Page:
“We often fixate on how negative anger can be—how it can take hold of us, how it can hurt others and ourselves. We talk about wanting to get rid of it. The thing is, it’s not going anywhere.” ~ Justin Lioi
Anger can span the scale from impatience to righteous indignation to outright rage. It can quietly smolder internally and fuel a lifetime of resentment that erupts without warning or shows up as general negativity and biting responses to life’s challenges. In its most destructive form, it can kill, maim or injure. Yet, used with awareness, it can empower; motivate social justice and change; and it can be the spark of our personal growth.
You have been trained since childhood to see anger as the outlaw and the enemy. Your families and your conditioning instilled a deep fear of punishment if you ever gave in to your anger. The most terrifying consequence of expressing anger was the disapproval it generated which meant and the loss of acceptance and love.
In adulthood, anger gets the same bad wrap and the same fear-driven silence because ingrained beliefs about its unacceptability have you convinced you might lose your job, break up with your spouse, or lose friends if you let it loose.
Sadly, holding back your anger can lead to depression, health issues, alcoholism and addiction. It can also destroy the very connections you seek to nurture in life when it manifests externally in relationships as blame, judgement and suppression toward others.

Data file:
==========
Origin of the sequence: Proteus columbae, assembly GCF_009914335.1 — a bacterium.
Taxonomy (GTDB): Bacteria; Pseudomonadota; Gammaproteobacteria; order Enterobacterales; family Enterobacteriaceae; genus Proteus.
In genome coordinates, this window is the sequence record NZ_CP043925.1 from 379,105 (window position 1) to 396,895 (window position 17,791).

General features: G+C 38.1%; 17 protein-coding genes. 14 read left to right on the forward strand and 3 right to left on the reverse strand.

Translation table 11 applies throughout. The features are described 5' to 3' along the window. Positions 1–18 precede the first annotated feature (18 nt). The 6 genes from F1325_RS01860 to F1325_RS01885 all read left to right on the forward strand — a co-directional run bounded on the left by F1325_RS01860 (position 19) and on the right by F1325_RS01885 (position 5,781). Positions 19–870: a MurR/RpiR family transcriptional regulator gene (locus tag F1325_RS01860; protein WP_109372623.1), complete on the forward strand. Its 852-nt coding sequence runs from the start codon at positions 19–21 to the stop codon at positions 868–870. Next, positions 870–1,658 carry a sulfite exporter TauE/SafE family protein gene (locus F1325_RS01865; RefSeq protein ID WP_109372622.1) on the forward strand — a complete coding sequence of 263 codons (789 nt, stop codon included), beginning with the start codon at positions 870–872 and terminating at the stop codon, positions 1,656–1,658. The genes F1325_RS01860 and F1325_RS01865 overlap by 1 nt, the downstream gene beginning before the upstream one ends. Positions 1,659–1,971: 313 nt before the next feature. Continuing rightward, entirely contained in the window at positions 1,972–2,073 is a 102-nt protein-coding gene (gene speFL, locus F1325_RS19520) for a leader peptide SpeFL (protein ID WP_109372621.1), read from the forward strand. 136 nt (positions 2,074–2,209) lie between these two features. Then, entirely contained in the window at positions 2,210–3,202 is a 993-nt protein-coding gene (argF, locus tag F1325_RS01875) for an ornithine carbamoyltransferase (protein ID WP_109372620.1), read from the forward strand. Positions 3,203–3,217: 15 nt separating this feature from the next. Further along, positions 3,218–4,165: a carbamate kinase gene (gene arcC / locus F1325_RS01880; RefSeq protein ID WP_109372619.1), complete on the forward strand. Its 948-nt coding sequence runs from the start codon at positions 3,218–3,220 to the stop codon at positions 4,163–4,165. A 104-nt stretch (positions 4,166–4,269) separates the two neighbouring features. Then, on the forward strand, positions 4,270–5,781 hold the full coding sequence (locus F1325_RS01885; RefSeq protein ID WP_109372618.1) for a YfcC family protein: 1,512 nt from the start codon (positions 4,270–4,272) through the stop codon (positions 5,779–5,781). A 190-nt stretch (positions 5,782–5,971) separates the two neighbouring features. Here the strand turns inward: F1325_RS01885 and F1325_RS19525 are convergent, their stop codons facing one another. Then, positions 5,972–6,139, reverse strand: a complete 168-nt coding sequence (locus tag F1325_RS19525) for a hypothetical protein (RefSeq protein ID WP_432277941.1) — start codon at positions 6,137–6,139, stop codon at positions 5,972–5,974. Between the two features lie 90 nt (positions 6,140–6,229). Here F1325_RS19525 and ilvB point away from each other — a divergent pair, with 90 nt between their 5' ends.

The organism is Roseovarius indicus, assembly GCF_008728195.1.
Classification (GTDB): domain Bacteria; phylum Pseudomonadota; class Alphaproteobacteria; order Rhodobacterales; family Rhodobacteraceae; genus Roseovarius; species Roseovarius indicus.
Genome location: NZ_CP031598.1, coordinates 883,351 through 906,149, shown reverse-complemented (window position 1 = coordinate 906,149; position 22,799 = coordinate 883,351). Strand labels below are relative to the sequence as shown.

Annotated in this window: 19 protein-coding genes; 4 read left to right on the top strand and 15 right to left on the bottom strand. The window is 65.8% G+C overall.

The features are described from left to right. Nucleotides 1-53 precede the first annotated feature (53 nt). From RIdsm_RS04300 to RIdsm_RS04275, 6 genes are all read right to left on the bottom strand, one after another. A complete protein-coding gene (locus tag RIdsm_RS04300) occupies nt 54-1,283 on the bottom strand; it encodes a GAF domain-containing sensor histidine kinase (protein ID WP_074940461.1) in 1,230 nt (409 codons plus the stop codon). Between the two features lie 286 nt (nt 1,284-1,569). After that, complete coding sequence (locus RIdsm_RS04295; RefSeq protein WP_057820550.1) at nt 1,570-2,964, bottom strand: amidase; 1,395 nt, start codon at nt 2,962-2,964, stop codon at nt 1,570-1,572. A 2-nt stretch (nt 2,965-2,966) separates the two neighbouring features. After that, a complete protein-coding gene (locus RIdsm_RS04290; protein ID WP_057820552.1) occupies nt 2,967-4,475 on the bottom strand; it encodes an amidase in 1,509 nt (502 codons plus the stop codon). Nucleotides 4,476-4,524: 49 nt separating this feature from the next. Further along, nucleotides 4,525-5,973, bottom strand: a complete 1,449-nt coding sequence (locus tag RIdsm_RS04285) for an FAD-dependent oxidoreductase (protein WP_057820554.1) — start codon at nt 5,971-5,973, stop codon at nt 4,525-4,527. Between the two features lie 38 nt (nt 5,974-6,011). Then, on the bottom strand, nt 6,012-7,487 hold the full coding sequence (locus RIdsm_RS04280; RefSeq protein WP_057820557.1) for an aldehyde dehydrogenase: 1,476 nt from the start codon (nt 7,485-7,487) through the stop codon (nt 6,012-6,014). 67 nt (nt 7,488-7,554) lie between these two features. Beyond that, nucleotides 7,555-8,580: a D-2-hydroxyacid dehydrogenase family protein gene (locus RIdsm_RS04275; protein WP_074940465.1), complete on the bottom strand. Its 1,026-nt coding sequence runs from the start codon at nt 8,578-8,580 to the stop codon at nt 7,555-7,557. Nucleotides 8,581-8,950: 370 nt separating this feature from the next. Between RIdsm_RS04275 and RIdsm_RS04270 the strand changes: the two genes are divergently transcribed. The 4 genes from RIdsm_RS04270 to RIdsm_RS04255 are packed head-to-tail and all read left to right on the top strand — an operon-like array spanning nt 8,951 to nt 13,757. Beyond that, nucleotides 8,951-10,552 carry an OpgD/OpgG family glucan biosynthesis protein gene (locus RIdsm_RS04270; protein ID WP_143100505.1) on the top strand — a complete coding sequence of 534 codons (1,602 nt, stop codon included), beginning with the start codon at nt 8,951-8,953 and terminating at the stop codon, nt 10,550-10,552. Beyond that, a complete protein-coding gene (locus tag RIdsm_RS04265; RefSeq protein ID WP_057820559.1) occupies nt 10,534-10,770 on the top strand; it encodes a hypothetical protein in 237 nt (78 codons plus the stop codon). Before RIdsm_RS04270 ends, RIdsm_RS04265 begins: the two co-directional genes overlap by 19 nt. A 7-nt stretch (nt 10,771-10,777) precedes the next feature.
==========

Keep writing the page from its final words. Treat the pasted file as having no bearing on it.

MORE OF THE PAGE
Your fiery reactions are often the unconscious defense of a perceived loss of personal power. In the moment, it gives a sense of strength when you feel your weakest, most fearful or most vulnerable.
Beyond the justifiable variety of indignation at wrongdoing, your anger is often a symptom of a personal boundary being crossed. Underneath its heat lies feelings of being misunderstood, shamed, feeling helpless or taken advantage of. It can be a knee-jerk reaction to an uncomfortable crisis or a move to manage a situation that feels out of control.
Sometimes it is the lingering effect of neglect and abuse in childhood when there was no one to hear your pain. Back then, a high emotional volume setting on your presence was the only way you could be heard.
How do you learn to express anger without setting yourself or the object of your fury on fire?
Acknowledge you are angry – use its presence as a sign post that something within you needs hearing – be curious and open to the core issues that are begging for your attention.
Ask yourself :
Breathe – deep breaths through the mouth to cool the inner inferno encourages calm and helps restore perspective and encourages insight.
Breathwork – this is an ideal tool to use to release old anger, hurts and injuries that continue to interfere in your present life’s forward motion.
Let it Go –journal about it, meditate with it and ask for insight. Cry, draw, talk it out with a safe person but above all, create a way to release it in order to get it outside of you. Do not continue to think about it, share it or otherwise give it life – lock it out!
Change Your Communication – How would you respond rather than react?
Consider how you might communicate your needs with the same intensity and firmness but without the fired up approach. Ask yourself what outcome you desire and how you might be heard clearly in order to achieve your end goal.
As much as anger is judged as inappropriate and wrong, it can be a loyal ally that deserves as much acceptance as any other emotion. If you choose to pay attention, anger serves as the signal that something deeper within you needs healing. It is the voice of your vulnerability and when you listen, it can give rise to self-acceptance, confidence and strength.
If you let go and change the anger story – you get free space!
Visit www.johnstamoulos.com to find out more about the healing power of your breath through the powerful process of Breathwork.